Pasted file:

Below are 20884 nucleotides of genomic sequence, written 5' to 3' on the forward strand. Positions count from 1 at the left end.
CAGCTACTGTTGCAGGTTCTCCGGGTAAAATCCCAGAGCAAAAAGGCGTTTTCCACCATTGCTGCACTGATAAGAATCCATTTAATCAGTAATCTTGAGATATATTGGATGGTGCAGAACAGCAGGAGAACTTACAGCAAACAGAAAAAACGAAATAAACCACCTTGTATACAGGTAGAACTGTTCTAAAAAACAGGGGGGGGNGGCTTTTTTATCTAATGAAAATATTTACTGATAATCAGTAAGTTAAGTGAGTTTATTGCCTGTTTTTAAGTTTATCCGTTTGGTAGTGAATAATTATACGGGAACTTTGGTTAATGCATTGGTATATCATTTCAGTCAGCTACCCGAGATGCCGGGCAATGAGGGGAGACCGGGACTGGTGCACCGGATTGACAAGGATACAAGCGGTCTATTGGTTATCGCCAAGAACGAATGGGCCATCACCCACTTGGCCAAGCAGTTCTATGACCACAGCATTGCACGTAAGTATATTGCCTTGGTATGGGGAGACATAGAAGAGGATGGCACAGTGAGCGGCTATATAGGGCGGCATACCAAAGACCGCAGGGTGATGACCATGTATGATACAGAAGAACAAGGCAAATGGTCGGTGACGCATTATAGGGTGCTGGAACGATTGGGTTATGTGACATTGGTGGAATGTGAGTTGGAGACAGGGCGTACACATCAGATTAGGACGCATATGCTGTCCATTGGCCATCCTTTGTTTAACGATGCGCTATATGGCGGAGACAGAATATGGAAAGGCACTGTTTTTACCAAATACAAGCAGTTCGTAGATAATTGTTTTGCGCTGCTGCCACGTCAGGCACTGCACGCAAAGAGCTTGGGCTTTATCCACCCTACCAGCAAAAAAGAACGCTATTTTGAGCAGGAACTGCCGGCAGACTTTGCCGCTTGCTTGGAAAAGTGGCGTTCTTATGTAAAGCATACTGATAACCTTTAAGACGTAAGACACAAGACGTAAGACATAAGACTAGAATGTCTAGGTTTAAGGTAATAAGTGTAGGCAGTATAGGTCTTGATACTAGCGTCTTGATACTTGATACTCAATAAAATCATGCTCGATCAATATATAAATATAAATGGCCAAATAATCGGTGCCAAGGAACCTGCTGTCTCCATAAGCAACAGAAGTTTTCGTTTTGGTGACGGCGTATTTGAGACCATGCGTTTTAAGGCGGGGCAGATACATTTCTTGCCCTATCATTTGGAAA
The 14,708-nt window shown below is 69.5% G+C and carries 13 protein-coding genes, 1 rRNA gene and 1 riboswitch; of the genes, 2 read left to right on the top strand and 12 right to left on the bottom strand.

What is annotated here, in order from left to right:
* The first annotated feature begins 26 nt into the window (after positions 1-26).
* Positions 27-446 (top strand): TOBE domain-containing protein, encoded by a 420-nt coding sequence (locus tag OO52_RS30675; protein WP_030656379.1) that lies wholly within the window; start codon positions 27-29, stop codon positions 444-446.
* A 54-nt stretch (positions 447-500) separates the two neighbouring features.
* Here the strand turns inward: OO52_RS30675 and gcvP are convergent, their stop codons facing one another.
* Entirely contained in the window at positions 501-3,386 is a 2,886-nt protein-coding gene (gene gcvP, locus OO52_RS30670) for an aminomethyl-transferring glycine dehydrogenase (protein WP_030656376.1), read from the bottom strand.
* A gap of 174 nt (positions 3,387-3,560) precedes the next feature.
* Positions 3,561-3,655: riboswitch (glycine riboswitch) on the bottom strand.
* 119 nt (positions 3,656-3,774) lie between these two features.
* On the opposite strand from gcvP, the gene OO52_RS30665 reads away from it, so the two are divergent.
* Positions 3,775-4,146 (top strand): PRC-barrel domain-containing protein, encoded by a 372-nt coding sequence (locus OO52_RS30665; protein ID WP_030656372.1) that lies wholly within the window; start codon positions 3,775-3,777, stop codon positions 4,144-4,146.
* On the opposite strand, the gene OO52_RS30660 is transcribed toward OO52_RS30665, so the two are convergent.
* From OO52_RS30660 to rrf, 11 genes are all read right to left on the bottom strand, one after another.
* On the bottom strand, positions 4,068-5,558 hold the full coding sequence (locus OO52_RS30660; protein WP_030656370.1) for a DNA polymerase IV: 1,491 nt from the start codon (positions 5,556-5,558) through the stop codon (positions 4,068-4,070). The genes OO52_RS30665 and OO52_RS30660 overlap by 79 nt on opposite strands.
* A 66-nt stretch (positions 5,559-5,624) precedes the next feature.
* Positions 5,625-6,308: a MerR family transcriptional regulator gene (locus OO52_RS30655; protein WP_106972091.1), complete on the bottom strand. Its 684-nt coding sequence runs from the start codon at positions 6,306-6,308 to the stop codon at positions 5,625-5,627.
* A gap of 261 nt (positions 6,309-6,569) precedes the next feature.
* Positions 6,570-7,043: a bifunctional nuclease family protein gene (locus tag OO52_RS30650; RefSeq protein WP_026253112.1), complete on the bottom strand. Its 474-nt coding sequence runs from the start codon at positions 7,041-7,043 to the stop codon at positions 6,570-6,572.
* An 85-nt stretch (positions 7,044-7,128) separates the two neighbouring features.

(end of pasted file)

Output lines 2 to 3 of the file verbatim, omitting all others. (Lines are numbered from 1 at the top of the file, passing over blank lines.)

CAGCTACTGTTGCAGGTTCTCCGGGTAAAATCCCAGAGCAAAAAGGCGTTTTCCACCATTGCTGCACTGATAAGAATCCATTTAATCAGTAATCTTGAGATATATTGGATGGTGCAGAACAGCAGGAGAACTTACAGCAAACAGAAAAAACGAAATAAACCACCTTGTATACAGGTAGAACTGTTCTAAAAAACAGGGGGGGGNGGCTTTTTTATCTAATGAAAATATTTACTGATAATCAGTAAGTTAAGTGAGTTTATTGCCTGTTTTTAAGTTTATCCGTTTGGTAGTGAATAATTATACGGGAACTTTGGTTAATGCATTGGTATATCATTTCAGTCAGCTACCCGAGATGCCGGGCAATGAGGGGAGACCGGGACTGGTGCACCGGATTGACAAGGATACAAGCGGTCTATTGGTTATCGCCAAGAACGAATGGGCCATCACCCACTTGGCCAAGCAGTTCTATGACCACAGCATTGCACGTAAGTATATTGCCTTGGTATGGGGAGACATAGAAGAGGATGGCACAGTGAGCGGCTATATAGGGCGGCATACCAAAGACCGCAGGGTGATGACCATGTATGATACAGAAGAACAAGGCAAATGGTCGGTGACGCATTATAGGGTGCTGGAACGATTGGGTTATGTGACATTGGTGGAATGTGAGTTGGAGACAGGGCGTACACATCAGATTAGGACGCATATGCTGTCCATTGGCCATCCTTTGTTTAACGATGCGCTATATGGCGGAGACAGAATATGGAAAGGCACTGTTTTTACCAAATACAAGCAGTTCGTAGATAATTGTTTTGCGCTGCTGCCACGTCAGGCACTGCACGCAAAGAGCTTGGGCTTTATCCACCCTACCAGCAAAAAAGAACGCTATTTTGAGCAGGAACTGCCGGCAGACTTTGCCGCTTGCTTGGAAAAGTGGCGTTCTTATGTAAAGCATACTGATAACCTTTAAGACGTAAGACACAAGACGTAAGACATAAGACTAGAATGTCTAGGTTTAAGGTAATAAGTGTAGGCAGTATAGGTCTTGATACTAGCGTCTTGATACTTGATACTCAATAAAATCATGCTCGATCAATATATAAATATAAATGGCCAAATAATCGGTGCCAAGGAACCTGCTGTCTCCATAAGCAACAGAAGTTTTCGTTTTGGTGACGGCGTATTTGAGACCATGCGTTTTAAGGCGGGGCAGATACATTTCTTGCCCTATCATTTGGAAA
The 14,708-nt window shown below is 69.5% G+C and carries 13 protein-coding genes, 1 rRNA gene and 1 riboswitch; of the genes, 2 read left to right on the top strand and 12 right to left on the bottom strand.